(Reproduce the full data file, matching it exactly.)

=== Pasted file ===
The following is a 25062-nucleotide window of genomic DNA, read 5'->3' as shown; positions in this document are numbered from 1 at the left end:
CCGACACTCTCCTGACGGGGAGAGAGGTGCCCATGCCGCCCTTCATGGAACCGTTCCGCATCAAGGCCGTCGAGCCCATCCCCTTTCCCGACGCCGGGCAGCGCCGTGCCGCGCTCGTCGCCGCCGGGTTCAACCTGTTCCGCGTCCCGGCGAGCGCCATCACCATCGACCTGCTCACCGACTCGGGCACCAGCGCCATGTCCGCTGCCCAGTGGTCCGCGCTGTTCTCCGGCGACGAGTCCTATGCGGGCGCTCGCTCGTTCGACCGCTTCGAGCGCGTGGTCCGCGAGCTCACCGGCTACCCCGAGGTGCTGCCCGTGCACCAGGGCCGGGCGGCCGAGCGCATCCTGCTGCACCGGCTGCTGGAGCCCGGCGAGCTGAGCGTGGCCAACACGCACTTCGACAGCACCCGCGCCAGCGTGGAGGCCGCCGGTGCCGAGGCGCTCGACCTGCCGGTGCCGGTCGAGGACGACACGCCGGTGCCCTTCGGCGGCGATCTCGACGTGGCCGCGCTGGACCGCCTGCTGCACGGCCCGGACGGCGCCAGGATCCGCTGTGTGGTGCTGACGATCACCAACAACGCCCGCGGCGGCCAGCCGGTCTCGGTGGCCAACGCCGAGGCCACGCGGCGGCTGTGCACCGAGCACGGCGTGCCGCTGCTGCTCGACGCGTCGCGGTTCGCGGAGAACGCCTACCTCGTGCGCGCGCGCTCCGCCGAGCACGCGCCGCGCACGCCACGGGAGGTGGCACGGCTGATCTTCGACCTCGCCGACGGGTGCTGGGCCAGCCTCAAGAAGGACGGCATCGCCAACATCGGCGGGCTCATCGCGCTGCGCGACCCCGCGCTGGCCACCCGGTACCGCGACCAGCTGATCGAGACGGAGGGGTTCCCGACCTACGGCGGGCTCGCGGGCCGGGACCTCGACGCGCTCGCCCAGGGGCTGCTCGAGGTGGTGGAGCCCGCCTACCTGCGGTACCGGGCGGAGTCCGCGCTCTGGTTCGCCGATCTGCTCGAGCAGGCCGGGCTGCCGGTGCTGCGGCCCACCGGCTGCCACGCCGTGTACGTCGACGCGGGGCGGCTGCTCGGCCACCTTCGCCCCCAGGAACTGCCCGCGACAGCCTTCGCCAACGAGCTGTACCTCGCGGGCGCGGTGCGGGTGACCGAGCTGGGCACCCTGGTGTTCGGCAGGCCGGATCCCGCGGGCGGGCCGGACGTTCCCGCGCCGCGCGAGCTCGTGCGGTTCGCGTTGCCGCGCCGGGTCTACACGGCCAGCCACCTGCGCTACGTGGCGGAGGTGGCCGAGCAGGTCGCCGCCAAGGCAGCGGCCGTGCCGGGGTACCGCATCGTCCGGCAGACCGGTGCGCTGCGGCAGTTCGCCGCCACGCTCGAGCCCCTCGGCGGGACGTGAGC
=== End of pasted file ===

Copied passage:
The following is a 25062-nucleotide window of genomic DNA, read 5'->3' as shown; positions in this document are numbered from 1 at the left end:
CCGACACTCTCCTGACGGGGAGAGAGGTGCCCATGCCGCCCTTCATGGAACCGTTCCGCATCAAGGCCGTCGAGCCCATCCCCTTTCCCGACGCCGGGCAGCGCCGTGCCGCGCTCGTCGCCGCCGGGTTCAACCTGTTCCGCGTCCCGGCGAGCGCCATCACCATCGACCTGCTCACCGACTCGGGCACCAGCGCCATGTCCGCTGCCCAGTGGTCCGCGCTGTTCTCCGGCGACGAGTCCTATGCGGGCGCTCGCTCGTTCGACCGCTTCGAGCGCGTGGTCCGCGAGCTCACCGGCTACCCCGAGGTGCTGCCCGTGCACCAGGGCCGGGCGGCCGAGCGCATCCTGCTGCACCGGCTGCTGGAGCCCGGCGAGCTGAGCGTGGCCAACACGCACTTCGACAGCACCCGCGCCAGCGTGGAGGCCGCCGGTGCCGAGGCGCTCGACCTGCCGGTGCCGGTCGAGGACGACACGCCGGTGCCCTTCGGCGGCGATCTCGACGTGGCCGCGCTGGACCGCCTGCTGCACGGCCCGGACGGCGCCAGGATCCGCTGTGTGGTGCTGACGATCACCAACAACGCCCGCGGCGGCCAGCCGGTCTCGGTGGCCAACGCCGAGGCCACGCGGCGGCTGTGCACCGAGCACGGCGTGCCGCTGCTGCTCGACGCGTCGCGGTTCGCGGAGAACGCCTACCTCGTGCGCGCGCGCTCCGCCGAGCACGCGCCGCGCACGCCACGGGAGGTGGCACGGCTGATCTTCGACCTCGCCGACGGGTGCTGGGCCAGCCTCAAGAAGGACGGCATCGCCAACATCGGCGGGCTCATCGCGCTGCGCGACCCCGCGCTGGCCACCCGGTACCGCGACCAGCTGATCGAGACGGAGGGGTTCCCGACCTACGGCGGGCTCGCGGGCCGGGACCTCGACGCGCTCGCCCAGGGGCTGCTCGAGGTGGTGGAGCCCGCCTACCTGCGGTACCGGGCGGAGTCCGCGCTCTGGTTCGCCGATCTGCTCGAGCAGGCCGGGCTGCCGGTGCTGCGGCCCACCGGCTGCCACGCCGTGTACGTCGACGCGGGGCGGCTGCTCGGCCACCTTCGCCCCCAGGAACTGCCCGCGACAGCCTTCGCCAACGAGCTGTACCTCGCGGGCGCGGTGCGGGTGACCGAGCTGGGCACCCTGGTGTTCGGCAGGCCGGATCCCGCGGGCGGGCCGGACGTTCCCGCGCCGCGCGAGCTCGTGCGGTTCGCGTTGCCGCGCCGGGTCTACACGGCCAGCCACCTGCGCTACGTGGCGGAGGTGGCCGAGCAGGTCGCCGCCAAGGCAGCGGCCGTGCCGGGGTACCGCATCGTCCGGCAGACCGGTGCGCTGCGGCAGTTCGCCGCCACGCTCGAGCCCCTCGGCGGGACGTGAGC